“Fast & Furious” For “Dummies”

Fast Furious

Thanks to the Matthew DeLuca over at The Daily Beast, we might just get a clearer understanding of what all the hoopla is about.

We know an agent was killed during the F&F operations in 2007, but finding out how and why the agent was killed doesn’t appear to be on Darrell Issa’s agenda except to mention it a couple of times…

The Daily Beast

From the backroom of Congress to the national stage, a failed attempt to snare Mexican drug cartels is slowly becoming an election-year issue. Matthew DeLuca on what you need to know.

So…what is Operation Fast and Furious?

Fast and Furious was a “gun-walking” operation conducted by the Phoenix, Arizona branch of the Bureau of Alcohol, Tobacco, Firearms, and Explosives (or the ATF) from 2009 and 2011. The idea was to encourage licensed Arizona gun merchants to sell firearms to known criminals, in the hope that law enforcement would be able to then trace the weapons from Arizona as they crossed the border into Mexico, slowly making their way into the hands of bloodthirsty Mexican drug cartels. Fast and Furious was part of a broader series of investigations called Project Gunrunner, all of which had the collective long-term goal of halting the flow of weapons to criminals in Mexico. Arizona gun sellers sold about 2,000 weapons to “straw” buyers, often young kids lured by a reported $100 per transaction. The ATF lost track of an estimated 1,700 of those guns.  One buyer alone is reported to have purchased 600 of the weapons. In another incident, one buyer went on a spree, snapping up 34 firearms in about three weeks.

Yikes. When did this all begin?

Project Gunrunner began in Laredo, Texas, in 2005 and was expanded in 2006. Operation Fast and Furious was operational from 2009 to 2011.

And this was the first time the feds had tried this?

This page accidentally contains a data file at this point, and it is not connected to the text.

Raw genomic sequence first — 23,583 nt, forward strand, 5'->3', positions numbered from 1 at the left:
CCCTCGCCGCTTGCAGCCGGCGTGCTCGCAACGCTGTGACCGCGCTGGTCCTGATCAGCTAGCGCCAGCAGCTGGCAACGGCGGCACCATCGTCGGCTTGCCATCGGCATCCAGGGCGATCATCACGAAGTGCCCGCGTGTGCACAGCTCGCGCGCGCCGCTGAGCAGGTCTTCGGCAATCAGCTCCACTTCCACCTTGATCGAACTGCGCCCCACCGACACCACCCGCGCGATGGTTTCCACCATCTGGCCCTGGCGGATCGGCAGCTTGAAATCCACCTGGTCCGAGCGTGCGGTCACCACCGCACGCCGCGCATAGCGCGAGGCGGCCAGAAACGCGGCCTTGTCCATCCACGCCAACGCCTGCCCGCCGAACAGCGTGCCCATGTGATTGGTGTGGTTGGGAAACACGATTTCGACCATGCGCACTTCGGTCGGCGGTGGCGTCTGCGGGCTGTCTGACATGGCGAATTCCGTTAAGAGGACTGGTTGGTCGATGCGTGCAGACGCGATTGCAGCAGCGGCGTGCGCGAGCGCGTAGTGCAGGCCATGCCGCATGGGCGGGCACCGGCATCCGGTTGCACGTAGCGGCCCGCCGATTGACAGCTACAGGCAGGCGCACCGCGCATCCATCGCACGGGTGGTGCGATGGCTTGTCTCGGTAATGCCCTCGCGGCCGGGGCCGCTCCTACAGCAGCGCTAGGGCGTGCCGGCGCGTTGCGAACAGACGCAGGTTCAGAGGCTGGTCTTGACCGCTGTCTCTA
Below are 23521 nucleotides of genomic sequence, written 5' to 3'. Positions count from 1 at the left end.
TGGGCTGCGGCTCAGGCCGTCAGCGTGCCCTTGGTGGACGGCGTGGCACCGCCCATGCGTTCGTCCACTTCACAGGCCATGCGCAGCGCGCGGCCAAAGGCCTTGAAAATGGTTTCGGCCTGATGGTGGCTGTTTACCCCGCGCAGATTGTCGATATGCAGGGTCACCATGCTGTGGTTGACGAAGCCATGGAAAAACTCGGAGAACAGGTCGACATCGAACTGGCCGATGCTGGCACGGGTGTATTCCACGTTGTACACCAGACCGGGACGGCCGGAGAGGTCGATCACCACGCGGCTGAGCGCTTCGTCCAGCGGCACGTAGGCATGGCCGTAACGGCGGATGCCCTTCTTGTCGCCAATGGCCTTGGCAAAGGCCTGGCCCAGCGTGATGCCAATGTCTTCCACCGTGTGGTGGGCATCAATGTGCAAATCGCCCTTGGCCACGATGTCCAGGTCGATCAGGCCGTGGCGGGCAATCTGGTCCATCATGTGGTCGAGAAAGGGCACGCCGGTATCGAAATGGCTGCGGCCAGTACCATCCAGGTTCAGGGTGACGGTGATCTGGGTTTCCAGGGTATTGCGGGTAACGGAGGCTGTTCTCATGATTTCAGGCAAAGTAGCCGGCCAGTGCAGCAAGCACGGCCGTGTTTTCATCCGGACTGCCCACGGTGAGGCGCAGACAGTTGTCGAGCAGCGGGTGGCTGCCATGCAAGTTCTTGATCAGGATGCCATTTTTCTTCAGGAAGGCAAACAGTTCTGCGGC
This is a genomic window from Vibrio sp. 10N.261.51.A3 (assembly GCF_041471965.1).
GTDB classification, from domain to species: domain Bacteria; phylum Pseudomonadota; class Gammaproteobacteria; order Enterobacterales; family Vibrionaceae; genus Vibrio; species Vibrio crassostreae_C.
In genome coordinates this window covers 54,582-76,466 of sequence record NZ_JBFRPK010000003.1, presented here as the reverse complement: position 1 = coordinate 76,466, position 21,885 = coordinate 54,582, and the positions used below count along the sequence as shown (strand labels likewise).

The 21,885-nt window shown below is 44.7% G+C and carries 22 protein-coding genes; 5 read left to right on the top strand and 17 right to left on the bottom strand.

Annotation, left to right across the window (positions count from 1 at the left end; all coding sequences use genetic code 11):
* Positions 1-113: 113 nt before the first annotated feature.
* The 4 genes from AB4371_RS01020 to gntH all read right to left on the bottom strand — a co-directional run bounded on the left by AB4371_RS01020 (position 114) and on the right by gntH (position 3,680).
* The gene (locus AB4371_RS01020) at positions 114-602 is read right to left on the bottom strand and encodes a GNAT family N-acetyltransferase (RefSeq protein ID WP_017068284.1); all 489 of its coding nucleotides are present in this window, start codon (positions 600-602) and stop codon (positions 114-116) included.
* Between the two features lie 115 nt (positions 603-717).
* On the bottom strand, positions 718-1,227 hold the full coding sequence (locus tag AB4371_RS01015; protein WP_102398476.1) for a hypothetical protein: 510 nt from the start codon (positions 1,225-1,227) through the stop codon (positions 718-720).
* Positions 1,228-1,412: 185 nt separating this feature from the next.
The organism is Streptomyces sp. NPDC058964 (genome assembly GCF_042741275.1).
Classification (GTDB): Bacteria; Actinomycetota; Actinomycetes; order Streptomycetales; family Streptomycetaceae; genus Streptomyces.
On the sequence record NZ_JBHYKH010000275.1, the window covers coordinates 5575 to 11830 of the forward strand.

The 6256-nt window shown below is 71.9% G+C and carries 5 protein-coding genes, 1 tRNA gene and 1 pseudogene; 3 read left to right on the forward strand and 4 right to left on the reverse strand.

No. In fact, two similar gun-walking operations, including one run out of the same Phoenix-area office that oversaw Operation Fast and Furious, were conducted under President George W. Bush. The first, Operation Wide Receiver, ran from 2006 to 2007, and tried to make use of the same chain of gun buyers, smugglers, and middle men who tossed deadly weapons up the ladder to cartel enforcers. Both Wide Receiver and the 2007 probe allowed guns to make their way across the border in a manner similar to Fast and Furious.

So what went wrong this time?

One hardly knows where to start: the history of Fast and Furious is in many ways a litany of disasters. Guns showed up where they were not supposed to be. A cache of more than 40 firearms sold through Lone Wolf Trading Company in Glendale, Arizona – an important outlet for Operation Fast and Furious – wound up in Texas in January 2010. In a separate incident, a gun runner was let off by the ATF so that he would lead them to higher-ups – a plan that was thwarted when ATF agents discovered too late that the men he led them to were already informants for the FBI. Kenneth E. Melson, then acting director of the ATF, announced in August 2011 that he was stepping down from his post as more details on Fast and Furious leaked out.

There’s more, though. What about Brian Terry?

Right. On December 14, 2010, Customs and Border Protection Agent Brian Terry and other officers were on patrol in the Arizona desert when gunfire erupted. In the firefight that ensued, Terry and the other agents took aim at the Mexican gunmen first with non-lethal weapons and then with live ammunition. Terry was killed in the fight. Afterward, two AK-47 assault rifles were recovered from the site of the encounter –and both guns had been sold as part of Operation Fast and Furious. While ATF officials at first cited an FBI ballistics report that showed that a gun sold through Fast and Furious was not the murder weapon, later reports showed that it was actually not conclusive.

Following Terry’s death, President Obama ordered the Justice Department’s inspector general to conduct an investigation of Fast and Furious.

Sounds like a mess. What did Mexico think of this?

Apparently, they had no idea. When Mario Gonzalez, brother of an influential Mexican prosecutor, was tortured and killed in 2010, Mexican and American law enforcement officials were stunned. The Mexican police, however, did not know the whole story. Central to the case were the killers’ weapons – assault rifles that had slipped across the border under the watchful but passive eye of American border agents. The Mexican attorney general has said that even while Americans were allowing guns to come into her country, she only heard about the program after it hit the press. “At no time did we know or were we made aware that there might have been arms trafficking permitted,” Marisela Morales said in an interview. “In no way would we have allowed it, because it is an attack on the safety of Mexicans.”

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